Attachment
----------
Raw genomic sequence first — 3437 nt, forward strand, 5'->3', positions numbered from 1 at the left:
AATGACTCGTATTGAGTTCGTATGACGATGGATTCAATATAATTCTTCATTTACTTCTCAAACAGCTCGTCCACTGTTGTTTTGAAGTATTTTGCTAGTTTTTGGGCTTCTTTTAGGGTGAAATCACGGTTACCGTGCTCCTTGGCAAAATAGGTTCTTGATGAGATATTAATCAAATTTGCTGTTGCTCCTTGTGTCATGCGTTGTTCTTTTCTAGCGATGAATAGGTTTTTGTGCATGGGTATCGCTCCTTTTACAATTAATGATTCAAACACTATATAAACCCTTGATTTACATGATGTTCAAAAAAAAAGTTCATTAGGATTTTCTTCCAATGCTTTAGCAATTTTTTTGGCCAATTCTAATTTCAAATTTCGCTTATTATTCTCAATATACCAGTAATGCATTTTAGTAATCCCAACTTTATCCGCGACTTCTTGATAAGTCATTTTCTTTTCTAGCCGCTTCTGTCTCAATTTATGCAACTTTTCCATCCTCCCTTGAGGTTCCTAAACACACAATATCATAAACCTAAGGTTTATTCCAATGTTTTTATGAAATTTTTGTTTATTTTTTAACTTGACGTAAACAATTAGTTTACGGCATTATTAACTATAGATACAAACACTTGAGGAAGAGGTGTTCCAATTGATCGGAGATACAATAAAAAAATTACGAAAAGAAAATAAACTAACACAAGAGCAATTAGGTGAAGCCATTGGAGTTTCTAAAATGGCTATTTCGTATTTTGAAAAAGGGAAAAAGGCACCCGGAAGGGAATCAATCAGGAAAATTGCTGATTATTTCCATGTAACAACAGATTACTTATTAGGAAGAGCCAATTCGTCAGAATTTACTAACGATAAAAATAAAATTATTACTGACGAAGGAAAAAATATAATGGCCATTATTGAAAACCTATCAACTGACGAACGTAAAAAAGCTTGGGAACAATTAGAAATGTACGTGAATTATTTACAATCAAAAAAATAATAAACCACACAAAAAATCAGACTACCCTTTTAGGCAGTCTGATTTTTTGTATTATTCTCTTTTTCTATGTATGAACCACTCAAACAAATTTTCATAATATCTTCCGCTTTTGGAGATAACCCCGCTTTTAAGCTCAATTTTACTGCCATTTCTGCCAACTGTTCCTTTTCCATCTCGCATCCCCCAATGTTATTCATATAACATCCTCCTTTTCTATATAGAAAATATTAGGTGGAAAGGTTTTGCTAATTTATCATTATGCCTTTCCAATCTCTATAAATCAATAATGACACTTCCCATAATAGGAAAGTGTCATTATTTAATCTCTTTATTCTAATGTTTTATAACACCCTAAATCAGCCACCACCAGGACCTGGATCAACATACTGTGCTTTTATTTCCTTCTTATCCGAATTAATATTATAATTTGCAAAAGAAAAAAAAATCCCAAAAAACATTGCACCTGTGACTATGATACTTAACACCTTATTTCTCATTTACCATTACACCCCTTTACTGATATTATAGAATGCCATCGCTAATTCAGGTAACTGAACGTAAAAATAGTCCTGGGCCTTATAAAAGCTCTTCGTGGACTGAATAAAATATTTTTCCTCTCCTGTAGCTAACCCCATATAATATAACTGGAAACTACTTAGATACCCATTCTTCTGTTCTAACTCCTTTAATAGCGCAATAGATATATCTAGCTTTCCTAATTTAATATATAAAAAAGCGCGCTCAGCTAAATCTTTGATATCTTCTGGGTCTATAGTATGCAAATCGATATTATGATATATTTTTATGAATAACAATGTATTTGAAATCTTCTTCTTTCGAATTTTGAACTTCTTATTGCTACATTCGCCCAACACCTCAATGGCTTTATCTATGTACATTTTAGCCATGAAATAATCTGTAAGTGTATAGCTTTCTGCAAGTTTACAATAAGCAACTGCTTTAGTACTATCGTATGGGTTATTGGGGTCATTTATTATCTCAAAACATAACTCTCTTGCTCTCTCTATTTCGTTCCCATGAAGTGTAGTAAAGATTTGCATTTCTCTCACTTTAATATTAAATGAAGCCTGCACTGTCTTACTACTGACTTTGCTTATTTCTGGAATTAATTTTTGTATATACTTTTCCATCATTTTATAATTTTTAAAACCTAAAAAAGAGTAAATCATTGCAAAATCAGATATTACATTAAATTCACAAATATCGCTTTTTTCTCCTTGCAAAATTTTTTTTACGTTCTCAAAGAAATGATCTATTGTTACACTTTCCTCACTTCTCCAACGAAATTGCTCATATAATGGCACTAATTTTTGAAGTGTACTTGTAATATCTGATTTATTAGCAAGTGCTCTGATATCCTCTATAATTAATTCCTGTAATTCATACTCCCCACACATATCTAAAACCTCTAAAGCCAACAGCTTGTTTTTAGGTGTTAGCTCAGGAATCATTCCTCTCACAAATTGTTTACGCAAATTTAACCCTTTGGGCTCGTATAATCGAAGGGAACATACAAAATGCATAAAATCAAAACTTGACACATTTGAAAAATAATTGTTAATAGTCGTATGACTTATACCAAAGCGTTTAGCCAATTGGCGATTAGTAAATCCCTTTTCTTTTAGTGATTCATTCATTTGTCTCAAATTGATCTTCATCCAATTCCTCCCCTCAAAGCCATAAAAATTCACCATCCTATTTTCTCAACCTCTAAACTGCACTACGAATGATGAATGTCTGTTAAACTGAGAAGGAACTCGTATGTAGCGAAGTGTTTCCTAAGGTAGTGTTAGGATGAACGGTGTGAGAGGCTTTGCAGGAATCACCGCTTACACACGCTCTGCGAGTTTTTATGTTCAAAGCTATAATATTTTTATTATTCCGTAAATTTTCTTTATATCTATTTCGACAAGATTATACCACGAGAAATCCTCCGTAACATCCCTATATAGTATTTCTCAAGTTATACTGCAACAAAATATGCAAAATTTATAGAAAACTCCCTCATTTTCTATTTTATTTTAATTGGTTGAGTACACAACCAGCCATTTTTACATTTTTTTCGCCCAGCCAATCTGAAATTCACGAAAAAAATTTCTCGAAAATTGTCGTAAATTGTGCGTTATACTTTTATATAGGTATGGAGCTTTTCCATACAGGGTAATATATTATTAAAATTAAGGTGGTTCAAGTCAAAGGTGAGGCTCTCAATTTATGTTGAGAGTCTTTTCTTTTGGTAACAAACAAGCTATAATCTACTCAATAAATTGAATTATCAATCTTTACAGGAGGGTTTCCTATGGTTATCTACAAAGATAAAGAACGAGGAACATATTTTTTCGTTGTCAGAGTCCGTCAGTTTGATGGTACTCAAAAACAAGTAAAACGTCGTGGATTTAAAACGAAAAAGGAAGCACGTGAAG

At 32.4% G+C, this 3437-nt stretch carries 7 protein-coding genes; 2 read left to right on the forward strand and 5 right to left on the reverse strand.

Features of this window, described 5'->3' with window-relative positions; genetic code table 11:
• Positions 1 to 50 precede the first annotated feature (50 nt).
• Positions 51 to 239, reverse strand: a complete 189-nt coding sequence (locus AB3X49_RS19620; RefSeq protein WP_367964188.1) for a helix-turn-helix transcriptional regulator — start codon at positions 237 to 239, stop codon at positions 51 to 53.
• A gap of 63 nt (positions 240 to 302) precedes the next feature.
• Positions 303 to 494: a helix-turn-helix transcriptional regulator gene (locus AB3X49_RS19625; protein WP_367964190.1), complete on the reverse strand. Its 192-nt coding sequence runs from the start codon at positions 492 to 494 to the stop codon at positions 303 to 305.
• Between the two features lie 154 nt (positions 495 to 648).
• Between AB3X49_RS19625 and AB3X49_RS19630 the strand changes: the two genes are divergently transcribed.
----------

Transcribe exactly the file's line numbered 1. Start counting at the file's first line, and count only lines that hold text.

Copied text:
Raw genomic sequence first — 3437 nt, forward strand, 5'->3', positions numbered from 1 at the left: